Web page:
Geotechnical data volumes have increased exponentially in recent years.
And as technology improves, enabling better and deeper insights, the amount of data being generated is becoming even bigger.
So, companies that deal with geotechnical data are facing bigger challenges in how to manage it. As projects grow in size and complexity, so does the amount of data. Teams are also becoming larger and are spread across multiple locations. The desktop solutions that have historically been used to share and analyse this data are becoming slower and unwieldy.
Arcadis is the world’s leading company delivering sustainable design, engineering, and consultancy solutions for natural and built assets. With more than 36,000 people in over 70 countries, it needed to find a new solution for collecting, sharing, and analysing the vast amounts of geological data it deals with.
Let’s take a look at why Arcadis chose to move to the OpenGround cloud-based geotechnical information management platform and how doing so has revolutionised its operations.
A need for speed
Previously, Arcadis had used a desktop interface with data stored in a database on a local server in one of its offices. With teams in multiple offices accessing the data via VPN, including locations as far away as Mumbai and Bangalore, this was becoming problematic.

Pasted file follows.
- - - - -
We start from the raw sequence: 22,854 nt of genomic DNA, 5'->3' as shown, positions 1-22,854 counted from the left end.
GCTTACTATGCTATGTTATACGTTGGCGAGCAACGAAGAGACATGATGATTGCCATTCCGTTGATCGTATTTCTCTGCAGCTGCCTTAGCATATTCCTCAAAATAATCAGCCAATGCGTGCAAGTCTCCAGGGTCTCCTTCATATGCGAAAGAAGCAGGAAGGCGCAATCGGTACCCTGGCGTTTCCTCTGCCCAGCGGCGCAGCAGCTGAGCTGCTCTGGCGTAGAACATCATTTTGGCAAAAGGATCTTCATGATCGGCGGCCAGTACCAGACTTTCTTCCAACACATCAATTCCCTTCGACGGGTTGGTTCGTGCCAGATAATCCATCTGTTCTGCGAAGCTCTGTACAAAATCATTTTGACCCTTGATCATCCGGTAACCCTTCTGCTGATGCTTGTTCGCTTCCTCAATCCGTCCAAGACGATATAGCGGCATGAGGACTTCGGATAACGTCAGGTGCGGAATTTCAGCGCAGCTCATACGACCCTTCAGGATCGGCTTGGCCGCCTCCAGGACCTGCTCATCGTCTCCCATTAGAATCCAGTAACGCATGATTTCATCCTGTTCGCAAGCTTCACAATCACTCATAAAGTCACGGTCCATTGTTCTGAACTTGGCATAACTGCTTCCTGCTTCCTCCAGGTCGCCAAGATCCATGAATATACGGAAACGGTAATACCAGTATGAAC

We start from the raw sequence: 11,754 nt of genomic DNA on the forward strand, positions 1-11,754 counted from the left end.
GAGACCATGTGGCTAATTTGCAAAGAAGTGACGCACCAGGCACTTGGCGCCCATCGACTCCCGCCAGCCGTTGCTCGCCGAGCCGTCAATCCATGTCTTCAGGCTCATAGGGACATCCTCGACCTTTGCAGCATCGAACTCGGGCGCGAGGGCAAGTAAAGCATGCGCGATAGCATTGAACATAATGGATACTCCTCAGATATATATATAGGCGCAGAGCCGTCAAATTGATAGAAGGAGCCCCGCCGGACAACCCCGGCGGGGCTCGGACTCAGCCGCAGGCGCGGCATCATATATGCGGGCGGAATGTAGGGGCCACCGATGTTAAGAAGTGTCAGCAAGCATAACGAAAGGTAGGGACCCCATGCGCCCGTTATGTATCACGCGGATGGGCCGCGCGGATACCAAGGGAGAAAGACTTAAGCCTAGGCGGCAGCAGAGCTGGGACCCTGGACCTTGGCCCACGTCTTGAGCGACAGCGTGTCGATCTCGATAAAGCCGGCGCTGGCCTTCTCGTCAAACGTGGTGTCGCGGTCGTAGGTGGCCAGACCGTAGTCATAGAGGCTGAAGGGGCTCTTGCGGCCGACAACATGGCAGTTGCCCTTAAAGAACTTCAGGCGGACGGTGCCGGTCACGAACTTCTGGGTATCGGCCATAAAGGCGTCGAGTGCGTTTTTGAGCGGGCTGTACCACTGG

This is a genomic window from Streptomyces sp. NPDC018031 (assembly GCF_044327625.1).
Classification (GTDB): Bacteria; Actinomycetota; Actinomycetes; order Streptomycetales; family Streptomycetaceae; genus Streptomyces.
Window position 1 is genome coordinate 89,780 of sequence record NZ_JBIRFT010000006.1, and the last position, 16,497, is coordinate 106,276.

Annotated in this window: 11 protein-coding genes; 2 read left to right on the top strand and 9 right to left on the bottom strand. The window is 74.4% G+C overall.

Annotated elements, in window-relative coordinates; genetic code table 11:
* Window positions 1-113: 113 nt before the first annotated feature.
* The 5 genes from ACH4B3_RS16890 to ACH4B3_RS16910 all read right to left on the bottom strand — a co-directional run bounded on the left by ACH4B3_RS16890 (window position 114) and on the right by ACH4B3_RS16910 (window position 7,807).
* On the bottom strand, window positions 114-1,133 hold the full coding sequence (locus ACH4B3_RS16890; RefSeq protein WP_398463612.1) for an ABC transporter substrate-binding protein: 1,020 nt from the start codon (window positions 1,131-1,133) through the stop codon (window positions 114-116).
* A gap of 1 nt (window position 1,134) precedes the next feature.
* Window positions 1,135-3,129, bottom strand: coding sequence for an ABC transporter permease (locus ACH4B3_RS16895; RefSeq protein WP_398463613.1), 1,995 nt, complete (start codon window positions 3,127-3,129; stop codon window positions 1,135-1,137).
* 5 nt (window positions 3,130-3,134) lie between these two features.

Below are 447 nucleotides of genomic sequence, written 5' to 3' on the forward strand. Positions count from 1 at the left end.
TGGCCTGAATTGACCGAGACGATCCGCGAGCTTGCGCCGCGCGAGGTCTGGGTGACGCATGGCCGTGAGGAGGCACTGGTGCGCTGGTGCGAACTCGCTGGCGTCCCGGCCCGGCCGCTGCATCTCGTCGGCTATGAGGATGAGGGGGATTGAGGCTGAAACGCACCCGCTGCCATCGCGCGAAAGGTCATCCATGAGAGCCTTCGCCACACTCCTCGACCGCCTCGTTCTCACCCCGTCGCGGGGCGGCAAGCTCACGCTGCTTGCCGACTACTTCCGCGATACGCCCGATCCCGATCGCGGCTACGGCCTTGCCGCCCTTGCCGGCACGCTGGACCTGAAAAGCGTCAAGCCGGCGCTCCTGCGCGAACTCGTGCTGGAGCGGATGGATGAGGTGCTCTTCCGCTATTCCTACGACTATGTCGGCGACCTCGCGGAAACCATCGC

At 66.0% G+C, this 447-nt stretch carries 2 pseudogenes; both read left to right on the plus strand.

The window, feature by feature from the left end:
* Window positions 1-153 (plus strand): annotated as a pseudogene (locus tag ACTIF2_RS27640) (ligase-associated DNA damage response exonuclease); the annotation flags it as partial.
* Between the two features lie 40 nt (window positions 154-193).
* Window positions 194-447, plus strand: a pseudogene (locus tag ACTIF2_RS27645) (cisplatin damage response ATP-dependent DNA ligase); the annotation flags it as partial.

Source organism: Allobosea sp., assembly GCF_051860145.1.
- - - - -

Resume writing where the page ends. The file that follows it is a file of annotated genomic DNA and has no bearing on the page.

Anyone that wasn’t in the same office as the server suffered lags in accessing the data, and for those in India, it could take several minutes just to apply a simple filter or sort on a data set.
As well as speed issues, scaling up storage as the data grew was not straightforward. Hardware upgrades and new versions of the software had to go through procurement and IT approvals, a process which sometimes took several weeks. This led to delays in expanding the storage and getting access to fixes and new features in the latest versions.
Matt Gamlin, Principal Geo Science Data Consultant at Arcadis, knew that these problems would only become more painful as the company continued to grow and take on larger projects. So he turned to the OpenGround platform to streamline the management of geological data and allow for the efficient scaling of operations.
Improving usability, data quality, and efficiency
To show that OpenGround was the right move for Arcadis, Matt identified several benefits it would bring to the business:
- Improved usability at multiple locations — both internal and external team members would be able to smoothly access data from anywhere with an internet connection.